Jul 13th, 00, 03:11 PM
I have a couple questions, and maybe someone can help me out. I have a 79 Z28 with a TH-350 auto trans. My first question is general. Are all TH-350 transmissions built the same? Would one from 1970 be the same as one from 1988?
And now a more specific question. The car originally had 170 HP (blech!) from the factory. I have built the engine up by replacing everything but the block, crank, and pistons. The car is now around 350 HP and 400 lb of torque. The powerband is from about 3000-5500 rpm. The car cannot spin the tires at all. My friend's 91 IROC has less power than mine, and can spin all day. I think maybe I need a higher stall torque converter, but heck if I know what the deal is. BTW: the car is a monster when it kicks into 2nd gear and up. It just feels sluggish in 1st gear. Like when your in stop and go traffic and do a lot of coasting. You get the picture. Any ideas would be appreciated. Thanx!
Jul 13th, 00, 05:11 PM
I would say a looser converter would help greatly. It will get you up into the powerband quicker...
If you are going to drive this thing on the street....I would recommend staying around a 2500-2800 stall....not much higher.....
Steve McCorry - Central Ohio Camaro Club
'69 Camaro RS/SS-350 - Daytona Yellow
'95 Camaro Z-28 - Sebring Silver
click here to see my car ---> www.mindspring.com/~mccorry (http://www.mindspring.com/~mccorry)(updated 7/1/00)
Jul 13th, 00, 05:19 PM
You didn't say but IMO you will need to run a 3.73 rearend in the beast to get it quickly in it's power range.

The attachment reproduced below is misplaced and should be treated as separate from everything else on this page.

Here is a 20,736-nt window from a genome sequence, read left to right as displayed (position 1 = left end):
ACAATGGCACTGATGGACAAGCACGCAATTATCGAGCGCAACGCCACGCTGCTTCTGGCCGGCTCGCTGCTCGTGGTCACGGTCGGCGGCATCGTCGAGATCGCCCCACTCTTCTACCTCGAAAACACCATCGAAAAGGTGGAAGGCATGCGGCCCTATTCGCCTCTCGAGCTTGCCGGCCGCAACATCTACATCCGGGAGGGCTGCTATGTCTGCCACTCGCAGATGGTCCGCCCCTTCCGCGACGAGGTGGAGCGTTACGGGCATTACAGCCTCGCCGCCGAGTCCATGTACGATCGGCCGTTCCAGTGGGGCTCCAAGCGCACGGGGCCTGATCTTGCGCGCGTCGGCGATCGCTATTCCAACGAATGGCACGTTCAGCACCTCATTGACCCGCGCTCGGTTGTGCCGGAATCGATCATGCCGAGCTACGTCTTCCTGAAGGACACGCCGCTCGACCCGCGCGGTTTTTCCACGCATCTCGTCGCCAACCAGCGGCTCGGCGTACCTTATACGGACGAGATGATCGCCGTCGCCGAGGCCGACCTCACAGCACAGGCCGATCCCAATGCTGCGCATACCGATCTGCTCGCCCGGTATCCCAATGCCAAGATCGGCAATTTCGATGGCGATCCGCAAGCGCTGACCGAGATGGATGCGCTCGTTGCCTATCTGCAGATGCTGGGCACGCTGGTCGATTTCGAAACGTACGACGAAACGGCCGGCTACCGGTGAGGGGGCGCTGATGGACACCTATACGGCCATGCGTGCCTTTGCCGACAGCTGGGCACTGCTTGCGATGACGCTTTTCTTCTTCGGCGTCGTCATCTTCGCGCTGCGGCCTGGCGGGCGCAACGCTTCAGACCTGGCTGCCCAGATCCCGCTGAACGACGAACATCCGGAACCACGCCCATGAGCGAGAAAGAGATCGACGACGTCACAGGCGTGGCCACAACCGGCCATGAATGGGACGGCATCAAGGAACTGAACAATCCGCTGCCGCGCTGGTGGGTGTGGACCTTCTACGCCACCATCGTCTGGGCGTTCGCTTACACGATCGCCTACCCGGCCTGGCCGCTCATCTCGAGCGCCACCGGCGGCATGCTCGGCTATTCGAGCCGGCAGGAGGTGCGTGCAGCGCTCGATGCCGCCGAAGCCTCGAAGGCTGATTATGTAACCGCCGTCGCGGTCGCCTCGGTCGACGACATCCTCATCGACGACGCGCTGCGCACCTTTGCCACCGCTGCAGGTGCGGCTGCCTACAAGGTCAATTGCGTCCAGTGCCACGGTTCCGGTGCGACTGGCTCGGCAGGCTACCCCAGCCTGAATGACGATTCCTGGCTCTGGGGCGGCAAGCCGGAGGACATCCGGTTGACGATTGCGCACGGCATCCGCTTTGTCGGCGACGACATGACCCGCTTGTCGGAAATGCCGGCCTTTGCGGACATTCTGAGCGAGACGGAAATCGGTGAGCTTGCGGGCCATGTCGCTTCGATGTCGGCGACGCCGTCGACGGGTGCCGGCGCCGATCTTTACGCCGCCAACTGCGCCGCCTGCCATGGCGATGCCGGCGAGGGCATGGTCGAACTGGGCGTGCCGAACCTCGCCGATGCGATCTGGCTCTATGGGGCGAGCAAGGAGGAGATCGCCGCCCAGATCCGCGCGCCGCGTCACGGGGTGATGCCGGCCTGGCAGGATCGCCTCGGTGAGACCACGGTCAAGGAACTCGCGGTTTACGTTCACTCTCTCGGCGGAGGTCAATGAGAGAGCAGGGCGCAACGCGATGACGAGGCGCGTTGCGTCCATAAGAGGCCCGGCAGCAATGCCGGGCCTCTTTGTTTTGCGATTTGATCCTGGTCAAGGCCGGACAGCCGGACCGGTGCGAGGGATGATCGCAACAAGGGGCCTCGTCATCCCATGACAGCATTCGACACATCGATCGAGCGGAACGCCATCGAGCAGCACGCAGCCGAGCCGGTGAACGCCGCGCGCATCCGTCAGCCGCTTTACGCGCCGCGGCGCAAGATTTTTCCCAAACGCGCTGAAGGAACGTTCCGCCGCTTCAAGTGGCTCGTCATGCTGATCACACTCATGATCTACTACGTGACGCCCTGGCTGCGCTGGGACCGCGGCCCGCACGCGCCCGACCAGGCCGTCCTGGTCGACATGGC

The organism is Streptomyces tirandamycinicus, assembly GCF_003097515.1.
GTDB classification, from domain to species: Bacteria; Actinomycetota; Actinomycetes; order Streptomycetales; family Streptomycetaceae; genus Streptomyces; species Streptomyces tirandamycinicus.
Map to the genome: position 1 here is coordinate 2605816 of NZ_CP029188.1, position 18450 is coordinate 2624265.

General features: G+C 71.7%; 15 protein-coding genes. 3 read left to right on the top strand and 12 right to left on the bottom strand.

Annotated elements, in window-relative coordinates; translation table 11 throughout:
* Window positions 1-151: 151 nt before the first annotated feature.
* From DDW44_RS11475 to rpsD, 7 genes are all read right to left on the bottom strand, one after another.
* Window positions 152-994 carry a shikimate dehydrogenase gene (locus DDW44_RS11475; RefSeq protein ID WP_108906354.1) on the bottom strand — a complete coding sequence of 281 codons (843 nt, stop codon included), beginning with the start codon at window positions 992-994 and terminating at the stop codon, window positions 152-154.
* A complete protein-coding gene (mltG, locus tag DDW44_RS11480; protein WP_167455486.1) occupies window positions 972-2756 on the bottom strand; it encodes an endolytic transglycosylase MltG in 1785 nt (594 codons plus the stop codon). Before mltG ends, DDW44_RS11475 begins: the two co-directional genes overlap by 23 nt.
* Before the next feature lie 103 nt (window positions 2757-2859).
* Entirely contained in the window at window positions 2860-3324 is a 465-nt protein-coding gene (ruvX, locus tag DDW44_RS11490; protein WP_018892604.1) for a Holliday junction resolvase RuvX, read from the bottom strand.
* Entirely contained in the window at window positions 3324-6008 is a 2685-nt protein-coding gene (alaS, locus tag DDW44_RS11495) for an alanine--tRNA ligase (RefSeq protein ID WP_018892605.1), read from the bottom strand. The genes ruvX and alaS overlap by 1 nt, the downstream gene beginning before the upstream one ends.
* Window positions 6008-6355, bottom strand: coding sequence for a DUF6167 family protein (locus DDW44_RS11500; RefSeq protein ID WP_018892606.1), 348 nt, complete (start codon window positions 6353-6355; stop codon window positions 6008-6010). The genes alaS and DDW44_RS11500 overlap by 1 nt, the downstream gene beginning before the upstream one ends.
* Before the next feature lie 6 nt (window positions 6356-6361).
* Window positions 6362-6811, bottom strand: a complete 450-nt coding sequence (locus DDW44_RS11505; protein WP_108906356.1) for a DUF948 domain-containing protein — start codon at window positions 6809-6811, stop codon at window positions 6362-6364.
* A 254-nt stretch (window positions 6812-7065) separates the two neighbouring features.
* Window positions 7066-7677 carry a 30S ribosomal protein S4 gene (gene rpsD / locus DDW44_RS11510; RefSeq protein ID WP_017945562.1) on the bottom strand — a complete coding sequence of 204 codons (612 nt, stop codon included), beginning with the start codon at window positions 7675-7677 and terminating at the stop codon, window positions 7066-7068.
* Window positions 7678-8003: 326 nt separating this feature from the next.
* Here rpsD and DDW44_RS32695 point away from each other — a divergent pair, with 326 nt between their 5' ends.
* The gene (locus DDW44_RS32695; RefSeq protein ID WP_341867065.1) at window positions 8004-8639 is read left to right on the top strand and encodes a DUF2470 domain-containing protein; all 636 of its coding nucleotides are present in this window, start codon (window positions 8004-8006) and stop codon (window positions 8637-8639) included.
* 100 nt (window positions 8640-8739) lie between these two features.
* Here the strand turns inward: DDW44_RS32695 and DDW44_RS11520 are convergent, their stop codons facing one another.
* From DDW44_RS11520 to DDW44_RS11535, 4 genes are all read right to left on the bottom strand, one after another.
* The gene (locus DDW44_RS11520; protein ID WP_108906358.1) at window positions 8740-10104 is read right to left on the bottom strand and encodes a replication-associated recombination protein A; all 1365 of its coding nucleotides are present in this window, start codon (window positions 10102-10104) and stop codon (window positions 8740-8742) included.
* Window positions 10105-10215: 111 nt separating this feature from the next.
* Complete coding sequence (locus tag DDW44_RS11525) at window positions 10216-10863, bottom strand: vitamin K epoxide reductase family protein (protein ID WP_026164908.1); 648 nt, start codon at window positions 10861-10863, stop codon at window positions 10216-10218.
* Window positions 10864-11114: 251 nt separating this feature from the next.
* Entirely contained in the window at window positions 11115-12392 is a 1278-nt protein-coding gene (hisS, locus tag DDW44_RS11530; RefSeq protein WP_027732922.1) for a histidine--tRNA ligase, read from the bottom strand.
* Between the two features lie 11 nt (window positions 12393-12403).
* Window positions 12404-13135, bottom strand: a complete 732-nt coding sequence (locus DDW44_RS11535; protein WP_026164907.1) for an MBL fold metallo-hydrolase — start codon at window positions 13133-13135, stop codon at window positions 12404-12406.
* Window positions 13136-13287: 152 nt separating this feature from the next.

2500 Stall as already suggested would also help. Check your timing and make sure you are running enough ADVANCE. Your total timing should be around 36 degrees all in around 2800RPM.
If you are running a holley make sure your carb's accelerator pumps are adjusted properly. If they are too loose, you will experience a bog off idle.
Jul 14th, 00, 05:20 AM
Your friend's IROC probably has a better overall first gear ratio than your car. The overal ratio is the tranny first gear ratio times the rear gear ratio. When GM built these cars, they made sure that they had a great take-off by giving them a low overall gear ratio in first.
Also, if your powerband starts at 3,000 RPM, you won't ever have that great of a take-off. A good STREET engine's power band should start around 1,500 to 2,000 RPMs. The tuned port motor provides the IROC with a lot of torque just off idle.
Finally, if your car catches up and passes your friend's IROC, why do you care that it doesn't spin the tires? My 500hp supercharged beastie doesn't spin the tires well either (and that's with 3.73s in the rear). But after it gets up to 4,000 RPMS, watch out!!
Jul 14th, 00, 11:43 AM
Couple of questions about a torque convertor. How difficult is it to remove the transmission from the car? I haven't ever removed one before. Is it hard to install the convertor itself? If I can't do it, can I take it to a transmission shop and have them do the work? Also, can I continue to drive the car as it is now? Or will something terrible happen to the transmission? BTW: where can I find my rearend axle ratio? You guys are great! Thanks a lot http://www.camaros.net/forum/smile.gif.
Jul 14th, 00, 02:09 PM
The tranny won't be too fun to get out...the bolts are a pain to get to and the tranny is HEAVY!
The gear ratio will be stamped on the outside of the ring gear....will look like:
43:14 .... which is a 3.07 for example.
Jul 14th, 00, 06:52 PM
If you do decide to do it your self,get a buddy to help with the muscleing,and rent a tranny jack,instead of using a floor jack.I always was to cheap/broke to go out and rent one.I think my tranny swap/tranny falls off floor jack and onto the ground ratio was about 10/10.I'm getting to old for that.
67 RS RAGTOP # matching
4X4 Chevy truck
[This message has been edited by 67drake (edited 07-14-2000).]